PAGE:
How to Topple Twitter
Some thoughts on bundling and unbundling social media.
Twitter was supposed to be dead by now.
The servers were going to crash.
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The Nazis were going to make the site unusable.
Elon’s “main character energy” was going to alienate the core users.
His selective interpretations of free speech were going to propel anyone with principles out the door.
We’re all still there. Why is that?
The short answer is because Twitter does a very specific job for its users and it does that job better than anyone else. If you want to really topple Twitter once and for all, you need to understand what that job is. It’s not enough to appeal to ideology or principle. You have to win on the merits.
And so today, we’re going to look at the world’s online townsquare and how we might be use open technology to replace it. DAOs, open protocols and blockchains all have a role to play. But this isn’t a crypto story. It’s a story about the basics of business — bundling and unbundling.
First, though, we have to answer a question:
What business is Twitter actually in?
Free speech advocates are fond of calling Twitter a global “marketplace of ideas.”
And, indeed, that is the business Twitter is in. But what exactly is a marketplace of ideas?
According to the US Supreme Court, it’s part-and-parcel with America’s commitment to the First Amendment. If we let everyone speak freely, the best ideas will win out. Hence open debate is like natural selection for memes. Only the truest survive.
There’s just one problem. That’s not what a marketplace does.
A marketplace does not decide on the best or “truest” product (whatever that means).
It decides in favor of products that people want. It inspires suppliers to make the things that people want.
A seller in the marketplace of content is someone who creates content in exchange for status. A buyer in the marketplace of content is someone who is looking to consume content that meets their momentary needs. They “pay” the sellers with attention and engagement.
If people want outrage porn, the market will furnish outrage porn until that need is satiated. If people want Nazi propaganda, the market provides, as well. An idea doesn’t need to be true. It just needs an audience’s demand.
Twitter’s value as a marketplace is that it is really, really good at connecting idea buyers (consumers) and idea sellers (creators). It connects them through ranking, through trending topics, through hashtags and through search. Wherever I look, there will be content to consume. Whatever I create, there will be a way to discover it.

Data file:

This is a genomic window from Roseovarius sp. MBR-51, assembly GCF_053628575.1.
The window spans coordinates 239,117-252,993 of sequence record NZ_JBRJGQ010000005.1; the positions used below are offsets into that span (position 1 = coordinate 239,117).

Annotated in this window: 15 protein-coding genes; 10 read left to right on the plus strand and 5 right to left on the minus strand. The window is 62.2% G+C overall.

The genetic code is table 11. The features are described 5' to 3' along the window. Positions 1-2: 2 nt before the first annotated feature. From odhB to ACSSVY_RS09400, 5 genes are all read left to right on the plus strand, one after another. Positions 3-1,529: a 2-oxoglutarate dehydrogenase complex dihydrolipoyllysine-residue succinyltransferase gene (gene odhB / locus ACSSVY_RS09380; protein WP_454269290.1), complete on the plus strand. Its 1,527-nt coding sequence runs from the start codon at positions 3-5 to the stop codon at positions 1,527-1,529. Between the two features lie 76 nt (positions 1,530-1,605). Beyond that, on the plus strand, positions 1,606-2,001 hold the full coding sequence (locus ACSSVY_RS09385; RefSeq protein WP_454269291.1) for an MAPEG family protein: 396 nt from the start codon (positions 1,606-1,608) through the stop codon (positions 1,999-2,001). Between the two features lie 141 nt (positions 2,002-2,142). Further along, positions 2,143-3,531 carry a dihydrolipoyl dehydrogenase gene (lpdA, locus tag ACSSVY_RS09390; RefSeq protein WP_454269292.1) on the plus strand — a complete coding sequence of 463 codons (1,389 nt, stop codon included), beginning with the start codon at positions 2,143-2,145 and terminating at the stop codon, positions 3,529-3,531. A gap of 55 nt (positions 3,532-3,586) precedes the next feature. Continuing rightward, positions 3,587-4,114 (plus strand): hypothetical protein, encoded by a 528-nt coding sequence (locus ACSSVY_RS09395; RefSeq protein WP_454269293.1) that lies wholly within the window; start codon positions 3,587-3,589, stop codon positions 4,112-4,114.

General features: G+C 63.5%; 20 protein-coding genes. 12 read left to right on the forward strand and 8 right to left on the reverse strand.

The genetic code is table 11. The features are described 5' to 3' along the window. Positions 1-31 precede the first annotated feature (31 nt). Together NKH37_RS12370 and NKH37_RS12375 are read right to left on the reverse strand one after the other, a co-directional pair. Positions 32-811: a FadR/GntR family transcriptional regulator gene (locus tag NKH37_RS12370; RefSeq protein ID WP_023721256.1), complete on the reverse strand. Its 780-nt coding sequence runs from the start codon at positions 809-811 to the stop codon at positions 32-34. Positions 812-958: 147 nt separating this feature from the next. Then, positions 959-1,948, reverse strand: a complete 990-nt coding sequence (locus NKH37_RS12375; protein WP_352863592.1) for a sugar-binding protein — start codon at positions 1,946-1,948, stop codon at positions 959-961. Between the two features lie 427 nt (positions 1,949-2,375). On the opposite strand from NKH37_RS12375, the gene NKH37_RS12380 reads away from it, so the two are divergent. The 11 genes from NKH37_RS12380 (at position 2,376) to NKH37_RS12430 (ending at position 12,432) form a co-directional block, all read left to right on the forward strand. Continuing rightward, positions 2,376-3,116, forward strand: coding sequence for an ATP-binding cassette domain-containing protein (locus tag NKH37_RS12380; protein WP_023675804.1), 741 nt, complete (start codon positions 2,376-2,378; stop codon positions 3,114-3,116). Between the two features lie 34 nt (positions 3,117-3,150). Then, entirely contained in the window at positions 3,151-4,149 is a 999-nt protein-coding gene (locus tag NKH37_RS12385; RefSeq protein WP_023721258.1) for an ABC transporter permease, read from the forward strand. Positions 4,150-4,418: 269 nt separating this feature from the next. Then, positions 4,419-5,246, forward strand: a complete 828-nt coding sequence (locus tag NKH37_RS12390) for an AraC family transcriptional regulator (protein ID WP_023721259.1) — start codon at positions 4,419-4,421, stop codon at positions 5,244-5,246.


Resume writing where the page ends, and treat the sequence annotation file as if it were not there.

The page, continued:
That does not enable some high-minded pursuit of truth. It enables the efficient exchange of content between people who want the status that comes from producing it, and people who want the emotional pay-off that comes from consuming it.
Why is Twitter so good at this? Because they have built a robust, vertically integrated bundle that connects creators and consumers.
The Twitter Bundle
Jim Barksdale, the former CEO of Netscape, famously said that there are two ways to make money in business. You can bundle or you can unbundle.
Twitter is a bundler of four main elements.
It has a set of performant, real-time web technology that lets anyone send or consume updates from anyone, anywhere in the world. That’s the real time infrastructure component.
It has a distinctive media format that allows individuals to communicate in short text updates of under 280 characters or an image or a video. That’s the format component.
It has a network/graph of creators and followers who interact with one another. That’s the graph component.
And, finally, it has a set of explicit incentives (ranking, feedback, moderation) and implicit incentives (cultural norms, status-seeking-behavior) that cultivate a culture on the platform. That’s the cultural infrastructure component.
Put together, these four elements Infrastructure, Format, Network and Culture, make the Twitter bundle.
Most of the folks that want to compete against Twitter are trying to offer an alternative bundle. They offer a new format (longer posts! Vertical video!).
They offer a different network (only liberals! Only conservatives! Only Crypto bros!).
They offer a different culture (say whatever heinous racist shit you want! Say only things that are acceptable in a safe space!).
The problem with these bundles is that they assume that they can hold everything else constant while improving one element. But Twitter’s offerings are tightly coupled. You can’t actually re-create Twitter modulo one little improvement.
So you either need to go big – and offer a totally different type of bundle like TikTok – or you need a totally different approach.
The best way to fight a bundler is not with another bundle. It’s to unbundle them.
How do we unbundle Twitter?
Remember: Twitter is a bundle of four things – infrastructure, format, network and culture.
Let’s keep things simple for the moment, and imagine that we want to keep Twitter’s short-text format.
So now, we have three items to unbundle: infrastructure, network and culture. We’re not going to build one company that can compete. We are going to build three new businesses, one for each component of the Twitter Bundle.
The Microblog Infrastructure as a Service
As identified by Farcaster’s Varun Srinivasan, the key features of a common, open social networking infrastructure are the ability to claim a username, to post content and to read content.
That’s it. So our goal is to provide the world’s best infrastructure-as-a-service for microblogging. That means providing for unique usernames and the ability to post/read all the microblogging content that you would want.
Now this is not a new idea. There are a few major players using different technical approaches. We might use a blockchain for this (like Farcaster and Lens intend to do). A blockchain provides an open, decentralized datastore.
Or we could say that’s too expensive, and we could use a federated approach instead. This is what Mastodon does. It allows anyone to run a server that stores data and specifies ways that these servers need to interoperate.
But the problem with both of these infrastructure approaches is… they want to replace Twitter by themselves.
That’s not our game as an unbundler. We just want to provide one part of the stack perfectly.